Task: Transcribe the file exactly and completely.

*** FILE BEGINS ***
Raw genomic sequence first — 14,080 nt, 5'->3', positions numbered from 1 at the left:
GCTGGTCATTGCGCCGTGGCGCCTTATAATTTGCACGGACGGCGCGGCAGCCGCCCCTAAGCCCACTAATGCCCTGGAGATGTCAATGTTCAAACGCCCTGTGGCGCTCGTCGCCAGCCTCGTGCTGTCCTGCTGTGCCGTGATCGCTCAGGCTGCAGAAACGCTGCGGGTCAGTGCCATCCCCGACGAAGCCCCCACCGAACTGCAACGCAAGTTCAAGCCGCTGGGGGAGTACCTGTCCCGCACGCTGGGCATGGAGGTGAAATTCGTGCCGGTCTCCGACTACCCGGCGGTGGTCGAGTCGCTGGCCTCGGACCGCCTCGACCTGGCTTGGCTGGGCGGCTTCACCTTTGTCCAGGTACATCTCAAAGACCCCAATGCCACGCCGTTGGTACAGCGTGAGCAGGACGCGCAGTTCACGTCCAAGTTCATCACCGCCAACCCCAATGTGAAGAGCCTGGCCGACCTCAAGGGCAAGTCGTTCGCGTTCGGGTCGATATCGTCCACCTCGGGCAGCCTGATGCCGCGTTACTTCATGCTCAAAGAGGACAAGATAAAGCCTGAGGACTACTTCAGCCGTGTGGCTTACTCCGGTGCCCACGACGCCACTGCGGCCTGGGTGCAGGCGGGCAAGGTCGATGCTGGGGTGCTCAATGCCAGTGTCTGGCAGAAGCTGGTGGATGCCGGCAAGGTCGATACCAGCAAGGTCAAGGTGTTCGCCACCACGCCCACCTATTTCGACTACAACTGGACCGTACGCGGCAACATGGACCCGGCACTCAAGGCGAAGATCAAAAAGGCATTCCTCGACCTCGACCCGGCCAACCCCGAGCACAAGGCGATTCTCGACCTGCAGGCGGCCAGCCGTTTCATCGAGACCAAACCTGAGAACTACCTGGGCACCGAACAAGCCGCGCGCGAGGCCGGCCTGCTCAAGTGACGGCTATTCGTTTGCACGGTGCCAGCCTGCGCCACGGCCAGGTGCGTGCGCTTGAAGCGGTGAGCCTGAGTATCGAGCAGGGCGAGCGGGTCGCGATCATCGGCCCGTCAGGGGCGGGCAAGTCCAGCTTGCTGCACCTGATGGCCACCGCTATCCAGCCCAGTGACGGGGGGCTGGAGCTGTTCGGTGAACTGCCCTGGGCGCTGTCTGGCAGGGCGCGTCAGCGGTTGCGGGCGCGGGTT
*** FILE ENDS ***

Raw genomic sequence first — 14,080 nt, 5'->3', positions numbered from 1 at the left:
GCTGGTCATTGCGCCGTGGCGCCTTATAATTTGCACGGACGGCGCGGCAGCCGCCCCTAAGCCCACTAATGCCCTGGAGATGTCAATGTTCAAACGCCCTGTGGCGCTCGTCGCCAGCCTCGTGCTGTCCTGCTGTGCCGTGATCGCTCAGGCTGCAGAAACGCTGCGGGTCAGTGCCATCCCCGACGAAGCCCCCACCGAACTGCAACGCAAGTTCAAGCCGCTGGGGGAGTACCTGTCCCGCACGCTGGGCATGGAGGTGAAATTCGTGCCGGTCTCCGACTACCCGGCGGTGGTCGAGTCGCTGGCCTCGGACCGCCTCGACCTGGCTTGGCTGGGCGGCTTCACCTTTGTCCAGGTACATCTCAAAGACCCCAATGCCACGCCGTTGGTACAGCGTGAGCAGGACGCGCAGTTCACGTCCAAGTTCATCACCGCCAACCCCAATGTGAAGAGCCTGGCCGACCTCAAGGGCAAGTCGTTCGCGTTCGGGTCGATATCGTCCACCTCGGGCAGCCTGATGCCGCGTTACTTCATGCTCAAAGAGGACAAGATAAAGCCTGAGGACTACTTCAGCCGTGTGGCTTACTCCGGTGCCCACGACGCCACTGCGGCCTGGGTGCAGGCGGGCAAGGTCGATGCTGGGGTGCTCAATGCCAGTGTCTGGCAGAAGCTGGTGGATGCCGGCAAGGTCGATACCAGCAAGGTCAAGGTGTTCGCCACCACGCCCACCTATTTCGACTACAACTGGACCGTACGCGGCAACATGGACCCGGCACTCAAGGCGAAGATCAAAAAGGCATTCCTCGACCTCGACCCGGCCAACCCCGAGCACAAGGCGATTCTCGACCTGCAGGCGGCCAGCCGTTTCATCGAGACCAAACCTGAGAACTACCTGGGCACCGAACAAGCCGCGCGCGAGGCCGGCCTGCTCAAGTGACGGCTATTCGTTTGCACGGTGCCAGCCTGCGCCACGGCCAGGTGCGTGCGCTTGAAGCGGTGAGCCTGAGTATCGAGCAGGGCGAGCGGGTCGCGATCATCGGCCCGTCAGGGGCGGGCAAGTCCAGCTTGCTGCACCTGATGGCCACCGCTATCCAGCCCAGTGACGGGGGGCTGGAGCTGTTCGGTGAACTGCCCTGGGCGCTGTCTGGCAGGGCGCGTCAGCGGTTGCGGGCGCGGGTT